e) in 1984 (the terrorist attack on Train 904 once again in Val di Sambro on 23 December).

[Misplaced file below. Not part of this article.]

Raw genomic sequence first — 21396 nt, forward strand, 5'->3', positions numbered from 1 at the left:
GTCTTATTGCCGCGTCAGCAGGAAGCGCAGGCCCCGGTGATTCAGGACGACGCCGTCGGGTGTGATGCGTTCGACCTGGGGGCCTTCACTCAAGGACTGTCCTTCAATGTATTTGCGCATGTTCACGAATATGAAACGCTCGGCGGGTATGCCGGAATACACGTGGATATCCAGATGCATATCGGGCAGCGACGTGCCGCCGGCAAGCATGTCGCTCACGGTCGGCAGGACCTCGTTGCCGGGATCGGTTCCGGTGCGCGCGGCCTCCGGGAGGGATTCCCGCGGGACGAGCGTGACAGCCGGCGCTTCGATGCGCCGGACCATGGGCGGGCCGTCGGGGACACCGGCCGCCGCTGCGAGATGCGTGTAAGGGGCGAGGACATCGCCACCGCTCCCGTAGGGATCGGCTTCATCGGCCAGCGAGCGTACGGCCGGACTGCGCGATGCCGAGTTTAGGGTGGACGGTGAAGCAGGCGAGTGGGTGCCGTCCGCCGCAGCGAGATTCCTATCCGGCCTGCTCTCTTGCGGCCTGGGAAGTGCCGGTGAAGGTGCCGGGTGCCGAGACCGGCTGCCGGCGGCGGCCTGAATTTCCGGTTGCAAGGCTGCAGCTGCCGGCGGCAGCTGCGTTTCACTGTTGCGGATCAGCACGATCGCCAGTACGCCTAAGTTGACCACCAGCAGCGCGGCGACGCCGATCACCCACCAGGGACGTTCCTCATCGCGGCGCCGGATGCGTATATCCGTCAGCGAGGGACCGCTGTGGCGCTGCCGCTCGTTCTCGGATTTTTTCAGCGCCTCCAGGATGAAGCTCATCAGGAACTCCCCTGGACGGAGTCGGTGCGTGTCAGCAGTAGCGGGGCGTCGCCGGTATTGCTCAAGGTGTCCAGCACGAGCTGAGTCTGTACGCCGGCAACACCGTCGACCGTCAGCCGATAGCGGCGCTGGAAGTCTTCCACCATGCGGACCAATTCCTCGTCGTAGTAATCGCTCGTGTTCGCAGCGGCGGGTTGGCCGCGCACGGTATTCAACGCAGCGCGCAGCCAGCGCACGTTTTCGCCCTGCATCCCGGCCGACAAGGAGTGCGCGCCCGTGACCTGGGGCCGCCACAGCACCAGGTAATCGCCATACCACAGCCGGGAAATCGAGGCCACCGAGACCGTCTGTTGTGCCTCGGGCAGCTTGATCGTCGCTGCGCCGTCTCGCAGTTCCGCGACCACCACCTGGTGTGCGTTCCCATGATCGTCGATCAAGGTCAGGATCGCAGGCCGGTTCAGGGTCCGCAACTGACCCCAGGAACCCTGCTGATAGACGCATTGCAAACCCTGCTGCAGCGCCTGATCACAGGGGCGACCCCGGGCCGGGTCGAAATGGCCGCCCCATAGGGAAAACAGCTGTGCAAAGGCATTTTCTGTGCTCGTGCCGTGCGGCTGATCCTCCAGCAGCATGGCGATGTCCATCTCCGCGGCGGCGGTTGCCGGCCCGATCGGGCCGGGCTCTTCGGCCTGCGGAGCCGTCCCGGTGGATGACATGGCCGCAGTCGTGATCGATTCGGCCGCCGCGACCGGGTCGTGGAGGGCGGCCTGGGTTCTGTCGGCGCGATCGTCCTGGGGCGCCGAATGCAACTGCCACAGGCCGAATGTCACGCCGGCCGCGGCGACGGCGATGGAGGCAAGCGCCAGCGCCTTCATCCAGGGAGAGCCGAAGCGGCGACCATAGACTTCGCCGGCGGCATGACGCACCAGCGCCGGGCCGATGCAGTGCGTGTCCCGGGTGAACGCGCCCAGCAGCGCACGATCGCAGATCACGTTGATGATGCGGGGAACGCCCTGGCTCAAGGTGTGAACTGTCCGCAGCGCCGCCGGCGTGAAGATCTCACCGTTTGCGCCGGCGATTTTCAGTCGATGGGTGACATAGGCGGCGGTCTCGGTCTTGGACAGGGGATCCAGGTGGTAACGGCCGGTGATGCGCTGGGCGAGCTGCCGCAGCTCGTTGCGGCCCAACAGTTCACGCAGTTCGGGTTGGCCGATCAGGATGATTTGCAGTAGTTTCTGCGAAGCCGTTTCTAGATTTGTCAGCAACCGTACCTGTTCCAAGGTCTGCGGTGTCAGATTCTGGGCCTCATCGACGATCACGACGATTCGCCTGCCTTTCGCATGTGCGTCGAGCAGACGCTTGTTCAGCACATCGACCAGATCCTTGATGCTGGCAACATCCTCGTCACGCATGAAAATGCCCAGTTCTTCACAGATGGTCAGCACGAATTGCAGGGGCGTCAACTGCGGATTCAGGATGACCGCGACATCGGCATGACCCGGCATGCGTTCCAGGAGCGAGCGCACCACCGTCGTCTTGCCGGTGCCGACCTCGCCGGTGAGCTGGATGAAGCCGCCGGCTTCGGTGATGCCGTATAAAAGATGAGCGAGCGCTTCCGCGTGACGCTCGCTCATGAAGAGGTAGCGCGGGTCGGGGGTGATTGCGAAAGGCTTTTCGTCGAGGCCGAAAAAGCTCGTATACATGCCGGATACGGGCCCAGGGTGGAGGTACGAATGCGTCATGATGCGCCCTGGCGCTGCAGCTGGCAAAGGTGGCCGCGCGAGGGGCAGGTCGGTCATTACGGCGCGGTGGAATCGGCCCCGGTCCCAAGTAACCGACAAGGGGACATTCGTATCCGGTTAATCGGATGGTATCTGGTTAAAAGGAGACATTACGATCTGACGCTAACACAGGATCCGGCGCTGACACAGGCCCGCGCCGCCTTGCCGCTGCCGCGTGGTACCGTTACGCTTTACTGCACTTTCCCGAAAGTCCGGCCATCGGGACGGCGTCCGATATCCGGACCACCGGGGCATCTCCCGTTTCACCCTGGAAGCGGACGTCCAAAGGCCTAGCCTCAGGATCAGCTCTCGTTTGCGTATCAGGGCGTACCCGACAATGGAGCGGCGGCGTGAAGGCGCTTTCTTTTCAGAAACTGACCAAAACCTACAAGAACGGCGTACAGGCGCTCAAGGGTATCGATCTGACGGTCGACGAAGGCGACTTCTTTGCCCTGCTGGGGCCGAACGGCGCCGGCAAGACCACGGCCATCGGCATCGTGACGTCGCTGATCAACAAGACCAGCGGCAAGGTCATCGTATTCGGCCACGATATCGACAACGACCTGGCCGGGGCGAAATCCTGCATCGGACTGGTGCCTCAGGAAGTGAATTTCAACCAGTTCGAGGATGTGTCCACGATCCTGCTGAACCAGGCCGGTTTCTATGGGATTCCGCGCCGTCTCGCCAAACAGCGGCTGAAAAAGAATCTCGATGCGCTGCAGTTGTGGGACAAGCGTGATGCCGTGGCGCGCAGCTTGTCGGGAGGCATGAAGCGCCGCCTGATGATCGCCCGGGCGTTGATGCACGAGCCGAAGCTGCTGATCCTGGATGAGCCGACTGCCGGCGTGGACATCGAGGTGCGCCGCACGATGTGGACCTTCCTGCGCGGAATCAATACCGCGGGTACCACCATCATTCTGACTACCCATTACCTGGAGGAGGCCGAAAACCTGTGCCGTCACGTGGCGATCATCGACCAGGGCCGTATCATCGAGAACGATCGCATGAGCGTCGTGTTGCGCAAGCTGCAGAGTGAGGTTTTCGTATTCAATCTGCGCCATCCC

These terrorist attacks are only some of those that occurred during those years, and they were not the only expression of the strategy of tension. Organised in the same period was the systematic infiltration of the mass movements and extra-parliamentary organisations, including those of the left, in order to raise the level of conflict. There were probably connections (never documented) with international organisations in Europe (such as the Gladio system). It was also the period of the threat of coups: the plot of 1964, the Borghese coup attempt of 1970. As said, the history of that period is so replete with mysteries and intrigues that it would be perfect subject matter for a new James Bond series. It is certainly no coincidence that the impossibility of recounting this past on the historical level has been somehow faced through the aesthetic codes offered by the cinema. In their book on the Bologna terrorist attack, Boschetti and Ciammitti (2010)  argue that during the strategy of tension the Nuclei Armati Rivoluzionari, a neo-fascist terroristic group was the linkage among the CIA, the deviant part of Italian intelligence services, and a group of Italian politicians who wanted right-wing parties to prevail in Italy, even through a coup. Daniele Ganser (2005)  , a Swiss historian, has studied the role of a ‘stay-behind’ paramilitary organization (called “Gladio”) with the official task of countering a possible Soviet invasion of Europe during the cold war. This organization had to prevent by any means communist parties from coming to power in Western Europe. Ganser argued that Allen Dulles, CIA director, was one of the key actors of Gladio. In Italy, on 24 October 1980 Giulio Andreotti, an Italian politician of the Christian Democracy party who died in 2013, revealed the existence of Gladio and its role in Europe. Andreotti was Prime Minister for seven times and also during Aldo Moro’s kidnapping and assassination by the Red Brigades in 1978. He defined Gladio as a structure of defense, information and safety. A film has been devoted to his highly controversial life: “II Divo” (2008) directed by Paolo Sorrentino. It documents Andreotti’s strong influence on Italy’s recent past. However, also William Colby, CIA director from 1973 to 1975, wrote about the existence of Gladio in a book dedicated to his life in the CIA (Colby and Forbath, 1978)  . This is the international context that can frame the terrorist attacks in Italy from 1947 until 1993. There is no direct proof, but several clues make the hypothesis of CIA’s involvement plausible.